Rice bran offers health benefits over wheat flour
place of wheat flour cuts fat, calories, sodium content and cost,
according to new research.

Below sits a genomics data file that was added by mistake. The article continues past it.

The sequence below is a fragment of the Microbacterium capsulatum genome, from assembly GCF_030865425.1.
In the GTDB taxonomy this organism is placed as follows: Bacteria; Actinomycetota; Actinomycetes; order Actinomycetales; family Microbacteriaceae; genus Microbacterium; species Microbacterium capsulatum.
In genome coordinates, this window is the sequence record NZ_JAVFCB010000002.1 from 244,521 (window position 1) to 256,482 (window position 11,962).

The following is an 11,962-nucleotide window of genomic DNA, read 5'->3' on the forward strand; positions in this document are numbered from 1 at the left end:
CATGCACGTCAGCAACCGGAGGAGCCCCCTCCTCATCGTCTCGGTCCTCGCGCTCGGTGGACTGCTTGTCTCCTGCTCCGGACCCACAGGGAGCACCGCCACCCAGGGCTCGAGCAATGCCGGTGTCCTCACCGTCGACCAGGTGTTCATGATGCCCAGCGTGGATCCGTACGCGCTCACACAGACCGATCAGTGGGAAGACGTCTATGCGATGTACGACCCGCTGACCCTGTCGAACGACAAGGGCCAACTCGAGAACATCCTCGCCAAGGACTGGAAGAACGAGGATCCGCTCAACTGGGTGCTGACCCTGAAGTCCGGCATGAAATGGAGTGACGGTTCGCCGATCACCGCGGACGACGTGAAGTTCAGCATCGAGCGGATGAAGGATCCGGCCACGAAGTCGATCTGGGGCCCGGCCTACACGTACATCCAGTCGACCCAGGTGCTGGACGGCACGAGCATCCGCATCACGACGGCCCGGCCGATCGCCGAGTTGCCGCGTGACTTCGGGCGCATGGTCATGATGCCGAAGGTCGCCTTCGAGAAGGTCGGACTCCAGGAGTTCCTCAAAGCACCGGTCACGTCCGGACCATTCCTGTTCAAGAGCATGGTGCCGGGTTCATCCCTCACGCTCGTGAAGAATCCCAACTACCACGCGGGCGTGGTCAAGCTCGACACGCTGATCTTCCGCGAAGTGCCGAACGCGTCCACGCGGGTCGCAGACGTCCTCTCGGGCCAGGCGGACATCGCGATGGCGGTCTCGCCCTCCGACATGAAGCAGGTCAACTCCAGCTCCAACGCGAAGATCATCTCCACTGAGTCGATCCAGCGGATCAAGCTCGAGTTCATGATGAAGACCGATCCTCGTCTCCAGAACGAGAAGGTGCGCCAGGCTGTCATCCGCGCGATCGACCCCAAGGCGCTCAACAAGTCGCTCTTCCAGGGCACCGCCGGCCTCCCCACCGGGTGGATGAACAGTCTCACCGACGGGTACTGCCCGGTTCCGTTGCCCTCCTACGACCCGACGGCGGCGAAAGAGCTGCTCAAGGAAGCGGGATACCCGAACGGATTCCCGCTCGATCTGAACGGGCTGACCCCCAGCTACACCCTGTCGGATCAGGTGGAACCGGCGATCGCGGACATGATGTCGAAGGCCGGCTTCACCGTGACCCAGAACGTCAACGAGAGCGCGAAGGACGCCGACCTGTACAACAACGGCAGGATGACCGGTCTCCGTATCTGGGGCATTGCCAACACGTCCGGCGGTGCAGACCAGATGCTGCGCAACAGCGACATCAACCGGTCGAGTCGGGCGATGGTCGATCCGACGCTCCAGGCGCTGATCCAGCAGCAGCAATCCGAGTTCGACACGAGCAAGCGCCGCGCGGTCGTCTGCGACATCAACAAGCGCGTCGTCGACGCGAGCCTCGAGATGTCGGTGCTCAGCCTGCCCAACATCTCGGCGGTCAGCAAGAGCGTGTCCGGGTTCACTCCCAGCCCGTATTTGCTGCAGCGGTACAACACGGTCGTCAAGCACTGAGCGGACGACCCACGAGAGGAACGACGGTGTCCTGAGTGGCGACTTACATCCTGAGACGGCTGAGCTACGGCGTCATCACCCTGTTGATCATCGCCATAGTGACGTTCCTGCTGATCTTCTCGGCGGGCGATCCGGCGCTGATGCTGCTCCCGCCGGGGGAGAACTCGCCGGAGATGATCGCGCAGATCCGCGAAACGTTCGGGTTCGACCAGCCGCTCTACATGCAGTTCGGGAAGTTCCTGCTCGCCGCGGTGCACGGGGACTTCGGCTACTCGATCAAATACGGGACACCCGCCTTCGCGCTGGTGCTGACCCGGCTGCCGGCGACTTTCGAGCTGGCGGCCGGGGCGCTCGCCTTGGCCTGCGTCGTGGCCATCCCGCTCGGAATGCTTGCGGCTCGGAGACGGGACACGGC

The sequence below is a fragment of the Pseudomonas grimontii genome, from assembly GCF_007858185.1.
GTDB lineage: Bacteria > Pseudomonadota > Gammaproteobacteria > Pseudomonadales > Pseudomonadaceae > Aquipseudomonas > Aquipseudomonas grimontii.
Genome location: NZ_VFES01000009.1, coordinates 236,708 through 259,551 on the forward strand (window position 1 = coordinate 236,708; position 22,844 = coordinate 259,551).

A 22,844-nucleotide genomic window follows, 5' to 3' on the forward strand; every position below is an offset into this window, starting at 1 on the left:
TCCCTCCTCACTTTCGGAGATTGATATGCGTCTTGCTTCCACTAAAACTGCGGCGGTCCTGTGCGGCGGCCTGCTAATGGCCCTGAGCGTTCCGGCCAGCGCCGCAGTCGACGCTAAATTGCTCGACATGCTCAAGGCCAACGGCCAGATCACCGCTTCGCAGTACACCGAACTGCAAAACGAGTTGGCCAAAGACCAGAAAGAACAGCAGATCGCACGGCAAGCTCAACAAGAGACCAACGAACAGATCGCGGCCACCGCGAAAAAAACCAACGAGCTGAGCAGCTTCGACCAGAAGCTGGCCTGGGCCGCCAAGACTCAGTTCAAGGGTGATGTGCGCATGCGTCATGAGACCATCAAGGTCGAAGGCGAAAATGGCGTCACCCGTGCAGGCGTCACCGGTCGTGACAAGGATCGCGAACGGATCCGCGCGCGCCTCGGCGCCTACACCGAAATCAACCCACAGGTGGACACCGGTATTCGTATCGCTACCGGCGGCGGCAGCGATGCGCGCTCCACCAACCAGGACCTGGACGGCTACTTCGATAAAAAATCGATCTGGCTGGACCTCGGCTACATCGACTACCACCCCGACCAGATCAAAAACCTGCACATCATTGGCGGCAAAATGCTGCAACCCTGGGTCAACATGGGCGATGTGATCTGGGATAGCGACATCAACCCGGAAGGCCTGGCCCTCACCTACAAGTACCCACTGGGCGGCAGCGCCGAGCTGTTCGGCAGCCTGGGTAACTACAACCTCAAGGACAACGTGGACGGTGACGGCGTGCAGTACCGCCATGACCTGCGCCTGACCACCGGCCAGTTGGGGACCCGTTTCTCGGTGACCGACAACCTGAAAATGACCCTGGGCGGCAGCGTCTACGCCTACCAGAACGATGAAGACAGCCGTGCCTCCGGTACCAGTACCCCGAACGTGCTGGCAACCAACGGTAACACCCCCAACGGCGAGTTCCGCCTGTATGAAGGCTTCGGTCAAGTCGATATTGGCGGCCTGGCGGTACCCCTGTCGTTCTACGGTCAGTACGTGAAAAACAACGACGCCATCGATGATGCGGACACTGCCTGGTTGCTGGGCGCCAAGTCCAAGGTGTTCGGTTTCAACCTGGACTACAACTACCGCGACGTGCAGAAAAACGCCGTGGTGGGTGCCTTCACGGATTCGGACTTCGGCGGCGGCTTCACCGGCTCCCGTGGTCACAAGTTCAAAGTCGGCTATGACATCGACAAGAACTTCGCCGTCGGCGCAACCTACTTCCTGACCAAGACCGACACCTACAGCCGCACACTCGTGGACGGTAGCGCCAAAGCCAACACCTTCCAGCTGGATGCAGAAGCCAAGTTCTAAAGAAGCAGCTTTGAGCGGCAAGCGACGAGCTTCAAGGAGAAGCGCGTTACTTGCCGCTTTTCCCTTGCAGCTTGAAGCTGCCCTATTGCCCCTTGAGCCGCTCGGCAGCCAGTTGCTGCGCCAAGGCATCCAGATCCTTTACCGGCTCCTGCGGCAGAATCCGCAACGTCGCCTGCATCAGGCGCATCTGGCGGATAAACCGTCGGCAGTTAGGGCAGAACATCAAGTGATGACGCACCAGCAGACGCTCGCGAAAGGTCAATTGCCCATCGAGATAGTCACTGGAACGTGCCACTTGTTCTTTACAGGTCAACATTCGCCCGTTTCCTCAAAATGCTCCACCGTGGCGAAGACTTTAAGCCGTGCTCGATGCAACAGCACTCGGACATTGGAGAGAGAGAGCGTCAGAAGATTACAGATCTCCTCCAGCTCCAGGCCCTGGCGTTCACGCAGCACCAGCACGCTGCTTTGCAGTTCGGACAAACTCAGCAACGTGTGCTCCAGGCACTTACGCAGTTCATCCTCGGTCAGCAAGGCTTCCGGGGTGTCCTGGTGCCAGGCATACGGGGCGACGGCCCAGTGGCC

The study was conducted by American independent research firm Ingredient Technologies and sponsored by NutraCea, a manufacturer and distributor of products and food ingredients made from rice bran through its proprietary technology. "The test results clearly validate the fact that SRB can play a significant role in the reduction of fat in battered and fried product applications," said John Duffy, president of Ingredient Technologies. "The fact that it does so while also providing a reduction in cost will provide a tremendous value to the market." The study presents the benefits of the ingredient amid growing demands for healthy products as well as for cost-cutting initiatives on the back of climbing commodity costs. The study Researchers replaced 20 percent of the wheat flour used in a batter preparation with SRB, resulting in a finished product that contained 32 per cent less fat, 26 per cent fewer calories and 5 per cent lower sodium. Researchers said the results indicated that the replacement of wheat flour with SRB did not effect on the colour, taste or texture of the finished product. Furthermore, it was found that for certain foods, using SRB in place of some of the wheat flour meant an 11 per cent lower production cost. Paul Mathewson, NutraCea's chief science officer, said: "We are greatly encouraged by the results of this study, because they support our conviction that SRB can be successfully utilised in a wide range of food applications." Rising costs "Food prices are in an upward spiral, driven by the cost of grain, which are at 10-year average highs," said Kody Newland, NutraCea's vice president of sales. "Obviously food manufacturers' ability to lower production costs while improving the nutritional profiles of their products is a highly appealing proposition." Wheat prices have been growing steadily over the last year, in some cases running at up to five times the level seen in early 2007. Poor harvests and competition from biofuels and emerging markets have been blamed for the increases, which have had to be passed on to consumers, sometimes with difficulty. Manufacturers have been exploring different ways to curb the impact of rising prices. For example, earlier this month, AB Enzymes stepped up the promotion of its Veron HH enzymes, which can be used to replace gluten in bakery products. A spokesperson told BakeryAndSnacks.com that 1kg of wheat gluten can be replaced by 500g of gluten plus 3g of Veron HF to achieve cost savings of 40 - 50 per cent depending on local prices.